When enabling a Managed Virtual Network, the integration runtime has the ability to reach a private linked service within a private network environment. This basically means that you can reach on-premise resources using it but you have to jump through some hoops on the networking side to get everything set up.

From a scalability standpoint there is nothing that needs to be done, as this is fully managed within you Azure subscription. No need to worry about software installs or server patching.

2. Azure Self-Hosted Integration Runtime (SHIR)

This runtime is where the rubber meets the road if you are really looking to bring your on-premise data into the cloud and back again. The Azure Self Hosted Integration Runtime (SHIR) side steps all the network configuration that you would have to do and maintain if you were to use the Azure Integration Runtime.

The SHIR is a software install that is implemented on standalone nodes within your private network. When adding an integration runtime, you have the option to choose self-hosted. And after walking through the configuration steps for self-hosted it will output a link to download the runtime on the chosen nodes.

Once installed on the nodes, you can configure the runtime with the service key that allows authentication with ADF. I say nodes because you have the option of installing the runtime on multiple servers to allow active-active scalability. This differs from the Azure Integration Runtime where with the SHIR you do have to worry about software installs and server patching.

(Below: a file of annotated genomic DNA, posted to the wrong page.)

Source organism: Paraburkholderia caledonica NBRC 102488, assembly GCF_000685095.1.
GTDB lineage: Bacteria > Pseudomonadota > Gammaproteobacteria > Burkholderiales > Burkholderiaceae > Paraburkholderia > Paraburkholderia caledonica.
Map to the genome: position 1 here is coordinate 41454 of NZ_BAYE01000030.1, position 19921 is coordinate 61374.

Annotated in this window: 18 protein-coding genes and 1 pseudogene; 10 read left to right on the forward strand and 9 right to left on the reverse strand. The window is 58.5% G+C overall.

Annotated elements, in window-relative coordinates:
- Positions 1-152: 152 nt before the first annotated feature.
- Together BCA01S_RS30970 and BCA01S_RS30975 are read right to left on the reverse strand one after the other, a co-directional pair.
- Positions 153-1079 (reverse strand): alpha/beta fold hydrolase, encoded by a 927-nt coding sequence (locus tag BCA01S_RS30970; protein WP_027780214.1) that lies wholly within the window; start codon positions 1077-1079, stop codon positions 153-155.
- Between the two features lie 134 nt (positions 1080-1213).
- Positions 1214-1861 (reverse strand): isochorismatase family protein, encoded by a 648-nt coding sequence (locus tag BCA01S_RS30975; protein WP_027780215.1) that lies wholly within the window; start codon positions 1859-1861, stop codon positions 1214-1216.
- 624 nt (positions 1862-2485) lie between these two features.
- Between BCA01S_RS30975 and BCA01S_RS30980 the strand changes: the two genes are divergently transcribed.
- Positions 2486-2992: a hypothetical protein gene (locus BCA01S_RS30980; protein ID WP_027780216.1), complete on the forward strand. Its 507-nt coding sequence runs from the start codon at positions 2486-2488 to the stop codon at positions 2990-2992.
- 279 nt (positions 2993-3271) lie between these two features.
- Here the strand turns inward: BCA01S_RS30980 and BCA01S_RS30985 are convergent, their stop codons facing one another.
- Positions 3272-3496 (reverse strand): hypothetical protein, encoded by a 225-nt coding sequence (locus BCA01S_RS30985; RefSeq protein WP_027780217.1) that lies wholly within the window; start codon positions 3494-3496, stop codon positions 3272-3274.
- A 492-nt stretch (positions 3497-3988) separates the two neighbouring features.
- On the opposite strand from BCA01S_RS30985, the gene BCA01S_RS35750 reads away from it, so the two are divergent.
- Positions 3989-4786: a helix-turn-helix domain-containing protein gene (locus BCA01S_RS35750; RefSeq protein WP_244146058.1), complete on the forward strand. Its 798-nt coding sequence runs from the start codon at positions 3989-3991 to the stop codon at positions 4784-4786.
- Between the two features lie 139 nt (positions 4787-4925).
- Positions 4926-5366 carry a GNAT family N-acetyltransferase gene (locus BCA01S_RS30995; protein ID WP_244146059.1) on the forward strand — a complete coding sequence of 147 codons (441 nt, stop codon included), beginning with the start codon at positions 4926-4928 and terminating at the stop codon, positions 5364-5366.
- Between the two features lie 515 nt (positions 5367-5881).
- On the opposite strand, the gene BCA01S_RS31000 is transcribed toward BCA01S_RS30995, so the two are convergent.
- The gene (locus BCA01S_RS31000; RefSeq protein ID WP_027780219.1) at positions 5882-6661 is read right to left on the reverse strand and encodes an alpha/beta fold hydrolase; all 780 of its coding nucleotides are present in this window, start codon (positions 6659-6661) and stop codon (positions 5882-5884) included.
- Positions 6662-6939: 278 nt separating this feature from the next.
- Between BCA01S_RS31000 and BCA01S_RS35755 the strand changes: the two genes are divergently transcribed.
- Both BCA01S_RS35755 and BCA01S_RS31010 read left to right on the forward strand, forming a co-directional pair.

After configuring the nodes, the runtime install will then start communicating with your ADF instance and will be ready for communication when adding linked services into ADF. SHIR is what you want to use if you have a data integration project that requires movement of data from a private network environment which doesn’t have a direct line-of-sight from the public cloud environment.

3. Azure SSIS Integration Runtime

Azure SSIS Integration Runtime is not as widely used as the previous two but still highly useful. This runtime allows you to lift and shift your existing SSIS workload and can natively execute your SSIS packages.

The Azure SSIS Integration Runtime can be provisioned in either a public network or a private network. Just like the Azure IR, on-premise access is supported by connecting your Azure SSIS Integration Runtime to a virtual network that is connected to your on-premise network. All you are essentially doing is connecting the Azure SSIS Integration Runtime to a SQL Database or SQL Managed instance that houses your catalog of SSIS projects and packages.


So as you can see when it comes to ADF integration runtimes, picking the right one depends on your specific data integration needs While there are some overlapping points for each of the runtimes, each one has their own unique advantages and disadvantages. If you need help with using ADF Integration Runtimes, we can help! Contact us today.


Thanks for reading! We hope you found this blog post useful. Feel free to let us know if you have any questions about this article by simply leaving a comment below. We will reply as quickly as we can.

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Key2 Consulting is a boutique data analytics consultancy that helps business leaders make better business decisions. We are a Microsoft Gold-Certified Partner and are located in Atlanta, Georgia. Learn more here.